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Old 10-25-2011, 05:44 PM   #1
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I have a 12'x12' sunroom where other houses of the same plan on the block have a deck. It was done during construction of the house and seems to have been built correctly.

With all the drought, the footing for the 3 6"x6" beams has begun to slide out. The posts were set on 1/2' rods on a 10"x13" footing (not sure how deep yet)

It was perfect timing in motivating a project I was getting ready to have bid to have all the dirt around the back of the house taken down to pad level, and pour a pad for a 2nd garage under the sunroom.

I had thought about doing this several ways. After having several bids done it was decided to install the 12'x12' pad, a 12'x10' landing outside where the garage door will be, and a 5' sidewalk going up to the driveway in the front.

I checked with the city. No permits needed for concrete pads.

The builder I selected wants to support the sunroom, remove the original posts, and then set it back on 5 new 6'x6'x12' posts, 2 of which will straddle the new garage door.

Then dozer out the new base for the pad, then pour the 4" pad tying it to the house and posts.

I admittedly don't know much about construction, but this plan has me concerned. After I frame this in and put up siding I'm worried it will be so close to the ground that water could become an issue. My house has a basement and I haven't spied a house in the neighborhood that is on a pad to compare with. Looking in my garage I have 1'x8" wall going around it, keeping the framing and siding well away from the ground.

He'll be back out tomorrow to rip out the existing posts, just wanted to check with everyone and see if I should bring up any other concerns.

"Close" to scale.


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Old 10-25-2011, 07:20 PM   #2
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Hi evilbetty and welcome to the site.

The pad you may not need permits for but if you intend to put walls up around it you will need permits because it is no longer just a porch pad.

Not only that but you need footings for the walls and to transfer all loads to the ground.

You really should look into having someone put this project together for you as a whole and not just a piece-meal affair.

Andy.

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Old 10-25-2011, 09:30 PM   #3
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Hi, thanks for the reply.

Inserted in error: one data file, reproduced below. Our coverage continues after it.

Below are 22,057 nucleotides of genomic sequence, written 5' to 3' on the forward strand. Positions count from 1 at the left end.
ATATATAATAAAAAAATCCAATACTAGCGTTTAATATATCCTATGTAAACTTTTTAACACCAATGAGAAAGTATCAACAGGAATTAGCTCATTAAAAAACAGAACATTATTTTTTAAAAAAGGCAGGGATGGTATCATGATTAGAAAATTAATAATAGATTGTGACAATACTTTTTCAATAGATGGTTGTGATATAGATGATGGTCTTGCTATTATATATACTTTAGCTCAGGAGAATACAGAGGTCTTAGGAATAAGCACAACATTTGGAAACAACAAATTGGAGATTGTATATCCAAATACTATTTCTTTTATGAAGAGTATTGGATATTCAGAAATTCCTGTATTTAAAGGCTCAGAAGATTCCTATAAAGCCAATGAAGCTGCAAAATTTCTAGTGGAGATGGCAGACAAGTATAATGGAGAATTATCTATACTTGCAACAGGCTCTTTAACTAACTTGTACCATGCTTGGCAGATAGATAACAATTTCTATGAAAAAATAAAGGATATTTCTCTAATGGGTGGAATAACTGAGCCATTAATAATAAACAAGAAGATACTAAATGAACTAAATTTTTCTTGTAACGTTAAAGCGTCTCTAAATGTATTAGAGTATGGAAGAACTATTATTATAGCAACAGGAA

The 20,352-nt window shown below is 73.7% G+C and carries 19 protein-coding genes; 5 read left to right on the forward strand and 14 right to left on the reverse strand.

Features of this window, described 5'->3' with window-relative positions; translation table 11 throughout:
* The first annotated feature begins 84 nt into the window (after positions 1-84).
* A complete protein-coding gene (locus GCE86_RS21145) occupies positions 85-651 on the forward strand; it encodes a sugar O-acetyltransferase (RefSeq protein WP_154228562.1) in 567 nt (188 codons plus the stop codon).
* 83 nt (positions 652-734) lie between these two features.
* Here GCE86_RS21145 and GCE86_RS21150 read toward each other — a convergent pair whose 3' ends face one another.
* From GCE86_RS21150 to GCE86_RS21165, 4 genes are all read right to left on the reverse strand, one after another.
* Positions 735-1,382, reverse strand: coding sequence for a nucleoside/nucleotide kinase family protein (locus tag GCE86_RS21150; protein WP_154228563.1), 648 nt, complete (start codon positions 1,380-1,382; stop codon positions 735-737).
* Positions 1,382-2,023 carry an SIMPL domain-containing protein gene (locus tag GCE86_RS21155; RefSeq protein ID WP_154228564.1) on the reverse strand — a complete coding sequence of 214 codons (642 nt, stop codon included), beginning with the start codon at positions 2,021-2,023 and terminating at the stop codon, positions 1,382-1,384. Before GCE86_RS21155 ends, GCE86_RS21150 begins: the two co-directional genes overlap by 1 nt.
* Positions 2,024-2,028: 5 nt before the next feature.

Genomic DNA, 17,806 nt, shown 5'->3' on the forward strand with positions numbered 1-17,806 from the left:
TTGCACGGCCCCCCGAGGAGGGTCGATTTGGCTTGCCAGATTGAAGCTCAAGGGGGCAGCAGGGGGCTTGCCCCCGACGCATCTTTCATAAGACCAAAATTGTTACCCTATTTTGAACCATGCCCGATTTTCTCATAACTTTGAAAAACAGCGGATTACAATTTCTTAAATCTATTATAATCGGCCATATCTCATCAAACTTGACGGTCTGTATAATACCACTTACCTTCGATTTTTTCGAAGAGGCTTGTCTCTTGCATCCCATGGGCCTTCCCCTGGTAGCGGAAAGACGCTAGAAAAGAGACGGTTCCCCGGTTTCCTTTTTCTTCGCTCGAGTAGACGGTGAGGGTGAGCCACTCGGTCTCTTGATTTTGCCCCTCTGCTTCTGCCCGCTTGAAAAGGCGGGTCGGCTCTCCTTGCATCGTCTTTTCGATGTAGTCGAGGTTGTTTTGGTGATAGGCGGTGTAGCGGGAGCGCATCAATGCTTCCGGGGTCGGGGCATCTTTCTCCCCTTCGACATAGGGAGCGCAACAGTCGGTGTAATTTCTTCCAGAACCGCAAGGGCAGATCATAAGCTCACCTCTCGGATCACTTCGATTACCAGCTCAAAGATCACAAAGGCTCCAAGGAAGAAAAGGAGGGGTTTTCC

When I go to plumb HVAC, Electricity, and frame, I will get permits. Getting the flatwork and concrete done are just the first step.

From what I understand from the builder, the 5 posts will have proper footings and bear all the weight of the above structure, as the 3 do today.

The pad will then be poured over those footings tying them into the rest of the house and prevent future sliding.

Here is the structure today.



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Old 10-25-2011, 10:07 PM   #4
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I don't know your location but there are several things I see that may hamper your efforts to get permits.
Not the least of which is that if you are changing out the footings that the posts attach to then you would have to bring the entire structure (not the house proper) up to existing code. Depending on what your code is in your area.
Probably you can not bury the new posts in concrete, you would need stand-offs,
I don't see any structure to resist lateral loads, wind and seismic,
attachment of new pad to existing foundation walls,
enough back-up room (25' here) for a car exiting the garage.
do you intend to have a doorway from new garage to house?
Yes, an 8" stem wall for garage,
Provisions for plumbing and electrical running thru the slab at some point?
They may want the existing exterior staircase brought up to code as well which this does not comply with.

Other things to consider as well.

Andy.
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Old 10-26-2011, 01:50 AM   #5
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Changing out the footings won't be divulged.

The builder specifically said the pad would be tied to the house and the new footings.

He seemed against using standoffs, I don't know why. It may have to do with jacking up the sun room and setting back down on new posts, but I don't know.

No car will be in this 12x12'r just lawnmower and motorcycles.

I may end up cutting out that window and installing a steel door. This will require a stem wall?

HVAC will be run in through the ceiling (floor of the sun room).

Deck stairs will be replaced with a deck as soon as the dirt work is done.
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